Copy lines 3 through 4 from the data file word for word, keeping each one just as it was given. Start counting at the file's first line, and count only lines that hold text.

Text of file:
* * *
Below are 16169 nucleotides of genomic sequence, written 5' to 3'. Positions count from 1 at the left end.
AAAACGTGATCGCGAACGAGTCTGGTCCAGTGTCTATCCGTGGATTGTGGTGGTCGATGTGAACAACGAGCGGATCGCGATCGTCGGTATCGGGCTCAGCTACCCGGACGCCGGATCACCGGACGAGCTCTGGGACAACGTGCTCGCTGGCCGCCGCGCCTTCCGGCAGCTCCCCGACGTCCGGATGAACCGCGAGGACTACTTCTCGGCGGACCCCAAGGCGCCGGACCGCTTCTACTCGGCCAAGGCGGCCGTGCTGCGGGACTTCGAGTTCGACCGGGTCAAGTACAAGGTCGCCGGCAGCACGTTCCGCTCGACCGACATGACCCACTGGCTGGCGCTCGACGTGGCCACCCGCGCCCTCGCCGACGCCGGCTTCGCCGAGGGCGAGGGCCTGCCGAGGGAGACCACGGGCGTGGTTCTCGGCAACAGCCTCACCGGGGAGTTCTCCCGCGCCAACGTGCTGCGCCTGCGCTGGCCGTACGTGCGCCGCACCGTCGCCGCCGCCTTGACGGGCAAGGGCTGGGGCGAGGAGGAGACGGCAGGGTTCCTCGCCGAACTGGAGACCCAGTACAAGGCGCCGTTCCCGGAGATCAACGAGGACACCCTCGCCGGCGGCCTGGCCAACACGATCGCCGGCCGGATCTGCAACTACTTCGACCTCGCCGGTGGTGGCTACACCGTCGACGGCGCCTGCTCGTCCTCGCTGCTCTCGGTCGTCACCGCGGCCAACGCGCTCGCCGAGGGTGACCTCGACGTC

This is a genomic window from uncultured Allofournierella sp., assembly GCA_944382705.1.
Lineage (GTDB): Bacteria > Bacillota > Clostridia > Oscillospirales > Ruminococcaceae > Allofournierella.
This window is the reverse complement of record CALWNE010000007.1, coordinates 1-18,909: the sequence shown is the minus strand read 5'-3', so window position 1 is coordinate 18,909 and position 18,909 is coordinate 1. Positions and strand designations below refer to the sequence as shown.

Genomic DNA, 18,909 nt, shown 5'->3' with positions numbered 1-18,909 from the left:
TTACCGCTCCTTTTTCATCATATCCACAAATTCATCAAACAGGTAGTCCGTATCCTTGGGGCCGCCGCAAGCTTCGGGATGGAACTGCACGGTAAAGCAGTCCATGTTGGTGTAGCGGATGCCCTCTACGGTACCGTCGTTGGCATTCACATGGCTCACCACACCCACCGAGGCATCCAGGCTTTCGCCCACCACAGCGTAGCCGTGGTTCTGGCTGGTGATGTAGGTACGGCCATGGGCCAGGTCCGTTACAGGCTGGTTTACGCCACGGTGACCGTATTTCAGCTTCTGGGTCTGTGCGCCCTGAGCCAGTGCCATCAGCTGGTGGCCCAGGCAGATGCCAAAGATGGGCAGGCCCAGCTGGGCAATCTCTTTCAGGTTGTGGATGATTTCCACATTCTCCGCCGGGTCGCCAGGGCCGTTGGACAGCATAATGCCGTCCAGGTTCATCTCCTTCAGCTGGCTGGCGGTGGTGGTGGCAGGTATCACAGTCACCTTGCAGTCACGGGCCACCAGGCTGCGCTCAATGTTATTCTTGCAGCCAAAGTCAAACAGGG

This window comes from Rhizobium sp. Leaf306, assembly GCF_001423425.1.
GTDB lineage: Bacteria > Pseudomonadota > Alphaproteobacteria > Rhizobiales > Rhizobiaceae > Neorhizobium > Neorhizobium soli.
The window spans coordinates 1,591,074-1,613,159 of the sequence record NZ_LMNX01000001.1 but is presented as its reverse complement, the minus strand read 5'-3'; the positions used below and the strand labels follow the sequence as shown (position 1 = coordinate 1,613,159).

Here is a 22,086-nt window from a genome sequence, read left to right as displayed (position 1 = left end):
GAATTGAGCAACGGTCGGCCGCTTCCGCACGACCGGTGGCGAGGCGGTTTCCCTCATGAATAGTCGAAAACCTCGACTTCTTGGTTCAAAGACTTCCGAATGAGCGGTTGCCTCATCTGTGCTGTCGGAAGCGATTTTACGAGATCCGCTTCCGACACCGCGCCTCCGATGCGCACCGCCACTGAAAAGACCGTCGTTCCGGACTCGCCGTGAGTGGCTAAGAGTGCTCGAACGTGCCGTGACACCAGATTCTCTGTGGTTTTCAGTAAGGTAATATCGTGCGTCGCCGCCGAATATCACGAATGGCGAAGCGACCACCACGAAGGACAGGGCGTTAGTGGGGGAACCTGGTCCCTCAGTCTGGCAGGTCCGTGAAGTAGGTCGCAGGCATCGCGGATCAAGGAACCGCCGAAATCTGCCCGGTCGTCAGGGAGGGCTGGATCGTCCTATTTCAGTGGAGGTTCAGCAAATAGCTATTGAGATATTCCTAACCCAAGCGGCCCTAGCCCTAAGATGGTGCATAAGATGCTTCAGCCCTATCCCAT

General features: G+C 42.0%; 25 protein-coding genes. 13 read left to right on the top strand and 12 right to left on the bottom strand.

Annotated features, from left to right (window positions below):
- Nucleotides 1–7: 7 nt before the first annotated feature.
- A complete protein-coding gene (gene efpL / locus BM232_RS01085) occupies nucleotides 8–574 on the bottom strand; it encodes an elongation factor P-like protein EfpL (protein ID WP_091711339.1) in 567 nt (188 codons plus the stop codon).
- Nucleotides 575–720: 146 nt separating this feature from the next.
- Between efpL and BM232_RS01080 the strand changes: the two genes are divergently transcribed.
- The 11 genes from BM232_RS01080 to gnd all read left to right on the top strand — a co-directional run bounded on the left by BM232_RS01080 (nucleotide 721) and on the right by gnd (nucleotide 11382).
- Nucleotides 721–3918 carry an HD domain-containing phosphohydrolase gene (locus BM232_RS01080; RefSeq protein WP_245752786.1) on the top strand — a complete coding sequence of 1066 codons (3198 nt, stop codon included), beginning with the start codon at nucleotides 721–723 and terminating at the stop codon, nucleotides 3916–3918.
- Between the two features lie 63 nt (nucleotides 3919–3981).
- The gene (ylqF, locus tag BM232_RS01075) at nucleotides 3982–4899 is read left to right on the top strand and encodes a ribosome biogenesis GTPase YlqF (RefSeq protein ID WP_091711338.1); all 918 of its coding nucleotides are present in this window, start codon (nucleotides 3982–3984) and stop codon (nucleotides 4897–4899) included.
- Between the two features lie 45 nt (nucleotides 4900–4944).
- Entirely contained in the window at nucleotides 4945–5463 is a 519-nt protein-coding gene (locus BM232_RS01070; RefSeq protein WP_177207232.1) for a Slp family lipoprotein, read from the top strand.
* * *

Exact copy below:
This is a genomic window from uncultured Allofournierella sp., assembly GCA_944382705.1.
Lineage (GTDB): Bacteria > Bacillota > Clostridia > Oscillospirales > Ruminococcaceae > Allofournierella.